Coming to know to the arrival of the father of the respondent Bhagwan Dass (DW-2) with his wife on the next morning, Madan Gopal, (PW-5) along with PWs 6, 9 and 10 met DW-2 who took strong objection for PW-5's behaviour on the last night. When PW-5 informed DW-2 that his son (respondent) had raped his minor daughter Tulna, DW-2 was not prepared to believe their accusation. Thereafter at the request of PW 5, he called his son and questioned him.

Though the respondent first abjured his complicity, however, admitted his abominable crime of sexual assault on Tulna. Thereupon Bhagwan Dass gave his stick to Madan Gopal and said that it was for PW 5 either to show mercy or to give corporeal punishment as he deemed fit and also made an earnest appeal to PW-5 not to precipitate any action against his son. Presumably, PW-5 and his family members thinking that the police might not take any action against the respondent since his brother was a Superintendent of Police and his family was wielding a high influence in that area and also fearing that any publicity 931 of this incident would bring only a disrepute to their family and that the future life of their daughter would be completely shattered, suffered in silence for 2 or 3 days, without approaching any authority. However, on 7.9.1982 PW- 5 mustered his strength and decided to lodge a criminal complaint against the respondent. Accordingly, he handed over a written complaint Ext. P-7 to his friend. Subhash Bhujbal (PW-8) and got it delivered at the police station.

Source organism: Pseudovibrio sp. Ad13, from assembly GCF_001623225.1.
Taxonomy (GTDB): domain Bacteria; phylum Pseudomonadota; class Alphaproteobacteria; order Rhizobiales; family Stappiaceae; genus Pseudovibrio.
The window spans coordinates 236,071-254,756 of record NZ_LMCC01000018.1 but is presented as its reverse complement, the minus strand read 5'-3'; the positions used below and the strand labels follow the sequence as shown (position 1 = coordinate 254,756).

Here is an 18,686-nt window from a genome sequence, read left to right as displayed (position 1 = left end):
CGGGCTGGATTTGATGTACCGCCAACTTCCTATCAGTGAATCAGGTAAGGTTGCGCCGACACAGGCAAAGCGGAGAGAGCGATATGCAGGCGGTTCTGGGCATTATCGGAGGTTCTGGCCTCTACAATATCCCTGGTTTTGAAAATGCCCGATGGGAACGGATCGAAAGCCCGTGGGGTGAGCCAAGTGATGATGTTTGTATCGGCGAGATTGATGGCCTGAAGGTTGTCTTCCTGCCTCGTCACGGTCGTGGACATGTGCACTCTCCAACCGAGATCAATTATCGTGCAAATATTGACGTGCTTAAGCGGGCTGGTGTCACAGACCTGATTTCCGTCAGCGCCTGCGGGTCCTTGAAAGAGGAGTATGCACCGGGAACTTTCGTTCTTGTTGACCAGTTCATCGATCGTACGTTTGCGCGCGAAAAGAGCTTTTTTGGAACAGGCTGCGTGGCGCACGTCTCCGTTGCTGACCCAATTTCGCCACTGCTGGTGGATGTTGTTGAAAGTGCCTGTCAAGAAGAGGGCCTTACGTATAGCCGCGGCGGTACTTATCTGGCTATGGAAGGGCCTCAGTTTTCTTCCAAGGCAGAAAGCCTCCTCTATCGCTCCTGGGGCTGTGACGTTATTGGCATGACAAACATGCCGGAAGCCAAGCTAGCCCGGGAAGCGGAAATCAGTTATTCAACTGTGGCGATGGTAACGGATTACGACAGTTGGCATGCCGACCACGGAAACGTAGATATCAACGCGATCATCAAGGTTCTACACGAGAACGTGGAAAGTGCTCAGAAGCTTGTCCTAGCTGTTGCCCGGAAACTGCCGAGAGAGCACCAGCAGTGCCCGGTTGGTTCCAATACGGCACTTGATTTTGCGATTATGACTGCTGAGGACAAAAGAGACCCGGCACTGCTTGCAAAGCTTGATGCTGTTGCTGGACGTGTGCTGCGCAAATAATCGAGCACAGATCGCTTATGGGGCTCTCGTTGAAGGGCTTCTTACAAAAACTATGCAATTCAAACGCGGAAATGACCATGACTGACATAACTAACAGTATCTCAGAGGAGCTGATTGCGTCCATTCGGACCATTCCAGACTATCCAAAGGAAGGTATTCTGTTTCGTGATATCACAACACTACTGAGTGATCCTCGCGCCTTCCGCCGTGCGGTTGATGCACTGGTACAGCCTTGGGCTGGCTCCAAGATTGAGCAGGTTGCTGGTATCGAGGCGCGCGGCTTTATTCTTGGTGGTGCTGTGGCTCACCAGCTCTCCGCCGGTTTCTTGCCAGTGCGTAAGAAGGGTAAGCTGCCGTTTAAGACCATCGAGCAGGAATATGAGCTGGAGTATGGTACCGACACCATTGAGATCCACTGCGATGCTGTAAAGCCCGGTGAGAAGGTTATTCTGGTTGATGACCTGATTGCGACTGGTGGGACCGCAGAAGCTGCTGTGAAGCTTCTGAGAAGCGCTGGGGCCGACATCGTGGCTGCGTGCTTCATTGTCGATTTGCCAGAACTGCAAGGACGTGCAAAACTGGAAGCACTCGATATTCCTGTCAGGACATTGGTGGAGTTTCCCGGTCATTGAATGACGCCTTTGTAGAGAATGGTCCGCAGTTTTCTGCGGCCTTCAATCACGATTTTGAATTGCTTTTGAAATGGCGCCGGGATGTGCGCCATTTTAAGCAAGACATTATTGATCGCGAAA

On the strength of Ext. P-7 a case was registered by the SHO of Goprakhpur Police Station (PW-11) and the investigation was entrusted to ASI (PW-14). During the course of the investigation the victim Tulna (PW-13) was examined by Dr. Chitra Tiwari (PW-4) on 7.9.82 on being sent by the police. According to PW-4 there was an abrasion on the medial side of Labia Majora about 1-1/2" in length, redness present around the labia minora with a white discharge, and hymen was intact and admitted tip of little finger. PW-4 has opined that an attempt to rape had been made. Ext. P-6 is the medical certificate. PW-4 has further stated that she prepared a slide for confirmation of the white discharge found around labia minora. In the cross-examination she has deposed that the white discharge was not flowing out, but it was at the same place where she noticed the redness and the discharge could have been as a result of infection which itself could have caused the redness found around labia minora. Further she has stated that she did not find any crest on labia majora. The Chemical Examiner after examination of the slide, sent his report Ext. P-13 which did not reveal any seminal stains in the virginal smear. PW-2, a Medical Officer examined the respondent on 13.9.82 and found him as a virile person with well built body capable of performing sexual inter-course, but found no injuries on his person. The Investigating Officer after examining all the witnesses and completing the investigation filed the charge sheet against the respondent for the offence of rape punishable under Section 376 IPC.